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Critical insolvency warning signs for SMEs in 2022 – Is it time to take action?

As Australia opens up to look at the “new normal”, many SMEs have been left blinking into the post-lockdown light, having spent the best part of the last two years struggling just to stay afloat.

SMEs have had to adapt to ever-shifting restrictions and legislative requirements throughout the pandemic. With borders and businesses open, a new set of challenges have emerged. 

Omicron changes prospects 

Despite the prospect of a bounce-back in the economy post-lockdown, Omicron has changed the playing field for businesses. Without certainty or reliability of staff, many SMEs have continued to struggle to meet their expenses and keep their doors open. 

Now, as the Omicron variant batters businesses, leaving them without staff or cash flow, it is more important than ever for decision-makers to understand, innovate and leverage their options to avoid a debt spiral.

Australian Bureau of Statistics (ABS) data from June 2021 revealed that up to 17 per cent of SMEs found it difficult or very difficult to meet their financial commitments over the following three months, particularly those in arts and recreation services, accommodation and food services, and retail trade.

UQ School of Law Associate Professor David Morrison, said, “Identifying the signs of insolvency and acting quickly is the first important step to avoid a spiral.” 

While government stimulus measures including multiple business grants and JobKeeper payments buffered businesses from catastrophic damage, the winding back of these measures may lead some SMEs to accumulate more debt.

Recognising the signs of insolvency

According to Judo Bank, an Australian bank focused on SMEs, around 160,000 of Australia’s 2 million SMEs are at risk of folding under the strain of the coronavirus crisis. Behind them, they would leave an estimated $40 billion in unproductive debt on the national balance sheet.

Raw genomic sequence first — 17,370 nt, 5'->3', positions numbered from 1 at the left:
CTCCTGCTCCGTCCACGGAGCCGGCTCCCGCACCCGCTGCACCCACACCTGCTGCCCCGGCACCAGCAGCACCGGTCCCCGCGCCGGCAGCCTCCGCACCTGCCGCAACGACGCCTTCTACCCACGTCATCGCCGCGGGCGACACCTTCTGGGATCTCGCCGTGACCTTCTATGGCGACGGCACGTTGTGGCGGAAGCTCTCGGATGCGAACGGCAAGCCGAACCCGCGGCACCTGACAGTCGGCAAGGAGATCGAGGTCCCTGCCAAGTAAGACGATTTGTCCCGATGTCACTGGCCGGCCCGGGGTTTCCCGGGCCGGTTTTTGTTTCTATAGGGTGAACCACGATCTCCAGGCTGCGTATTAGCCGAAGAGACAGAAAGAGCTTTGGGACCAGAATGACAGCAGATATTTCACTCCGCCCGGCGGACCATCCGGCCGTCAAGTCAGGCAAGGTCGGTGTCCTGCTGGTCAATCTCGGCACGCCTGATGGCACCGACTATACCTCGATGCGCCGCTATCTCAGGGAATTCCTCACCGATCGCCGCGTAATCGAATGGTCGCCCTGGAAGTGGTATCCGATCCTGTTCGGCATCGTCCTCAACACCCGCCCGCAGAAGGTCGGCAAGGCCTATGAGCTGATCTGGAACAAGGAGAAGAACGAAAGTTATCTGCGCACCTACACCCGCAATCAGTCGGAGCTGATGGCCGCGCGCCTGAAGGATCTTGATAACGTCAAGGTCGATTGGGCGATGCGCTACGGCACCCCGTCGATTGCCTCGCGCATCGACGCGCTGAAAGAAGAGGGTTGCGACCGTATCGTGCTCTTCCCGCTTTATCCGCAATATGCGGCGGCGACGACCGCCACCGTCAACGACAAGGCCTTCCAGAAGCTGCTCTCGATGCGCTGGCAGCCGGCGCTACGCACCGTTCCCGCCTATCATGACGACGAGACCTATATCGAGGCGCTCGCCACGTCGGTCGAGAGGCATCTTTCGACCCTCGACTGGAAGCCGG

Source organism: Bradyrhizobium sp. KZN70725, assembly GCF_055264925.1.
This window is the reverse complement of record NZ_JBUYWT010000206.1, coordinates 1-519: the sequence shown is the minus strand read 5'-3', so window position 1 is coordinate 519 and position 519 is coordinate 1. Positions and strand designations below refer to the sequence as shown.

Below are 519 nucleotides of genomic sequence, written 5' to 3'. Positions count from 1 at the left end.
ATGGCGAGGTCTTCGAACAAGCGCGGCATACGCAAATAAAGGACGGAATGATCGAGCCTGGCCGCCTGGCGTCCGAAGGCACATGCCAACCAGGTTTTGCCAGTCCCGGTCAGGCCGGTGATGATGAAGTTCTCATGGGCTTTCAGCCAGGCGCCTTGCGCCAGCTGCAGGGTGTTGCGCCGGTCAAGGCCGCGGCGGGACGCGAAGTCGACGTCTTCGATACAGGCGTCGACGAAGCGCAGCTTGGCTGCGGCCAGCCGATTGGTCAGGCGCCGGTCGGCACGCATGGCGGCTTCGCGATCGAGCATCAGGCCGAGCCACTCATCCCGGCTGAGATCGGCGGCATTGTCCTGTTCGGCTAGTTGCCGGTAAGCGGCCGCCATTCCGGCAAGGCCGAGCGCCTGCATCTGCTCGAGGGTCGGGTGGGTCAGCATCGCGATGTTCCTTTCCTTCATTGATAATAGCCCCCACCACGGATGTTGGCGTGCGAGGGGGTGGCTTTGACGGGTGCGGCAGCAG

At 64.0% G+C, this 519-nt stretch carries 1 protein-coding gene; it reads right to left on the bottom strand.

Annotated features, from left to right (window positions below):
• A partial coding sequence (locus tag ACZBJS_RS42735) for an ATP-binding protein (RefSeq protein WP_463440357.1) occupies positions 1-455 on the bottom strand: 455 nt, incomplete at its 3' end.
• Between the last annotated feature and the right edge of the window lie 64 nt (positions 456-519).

Cash flow issues are important signs a business is at risk of insolvency. Mr Morrison says past cases of insolvency law (regulated by government body ASIC) suggest the following are red flags:

  • Difficulty or inability to pay debts by deadlines.
  • Ceasing communication with stakeholders and creditors, including banks and the ATO, when debt obligations can’t be met.
  • Recording continual losses.
  • Negotiating deals with critical suppliers for earlier payment to ensure supply while other creditors are left waiting longer to be paid.
  • Inability to produce reconciled accounts to show a true financial position.
  • Erratic payment behaviour including drawing cheques or paying sums electronically in random amounts, usually rounded to tens of dollars; issuing payments that are not honoured; and promising payments but not delivering.
  • Receiving correspondence from creditors’ solicitors, letters of demand or judgement debt.

Supposing decision-makers suspect their company is in financial difficulty. In that case, the best step is to engage competent and proper accounting and legal advice as early as possible to increase the chance of the business surviving. 

A qualified liquidator can conduct a solvency review of the company and outline options, including refinancing, restructuring or changing the business’s activities, or appointing an external administrator. 

Pandemic changes insolvency laws

The Federal Government temporarily changed insolvency laws at the height of the pandemic in March 2020. The changes helped struggling businesses stave off worried creditors and protected company directors from being charged with insolvent trading. 

Following the temporary changes, the Federal Government announced new legislation, including some of the most significant changes to insolvency legislation in three decades; these changes are designed to assist small businesses in the insolvency process. 

The significant changes included:

  • New insolvency reforms that apply to incorporated small businesses with liabilities of less than $1 million.
  • Reforms include new debt restructuring and simplified liquidation processes.
  • The government is creating a new ‘class’ of registered liquidators who can only undertake debt restructuring. 

In the new normal of COVID, it will be critical for distressed businesses to have the necessary flexibility to restructure or wind down their operations in an orderly manner. 

SMEs at risk of insolvency or entering a debt spiral during the new normal of COVID should take advantage of the changes to insolvency legislation and professional help available to them. 

Read more about how to manage insolvency and burdening debt.

Read more: Treasury seeking feedback on insolvency law: How to have your say

Read more:Lockdown leniency over as the ATO resumes debt collection

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Heidi Heck

Heidi Heck

Heidi Heck is a Journalist at Dynamic Business. She is a student at the University of Queensland where she studies Journalism and Economics. Heidi has a passion for the stories of small business, as well as the bigger picture of economics.

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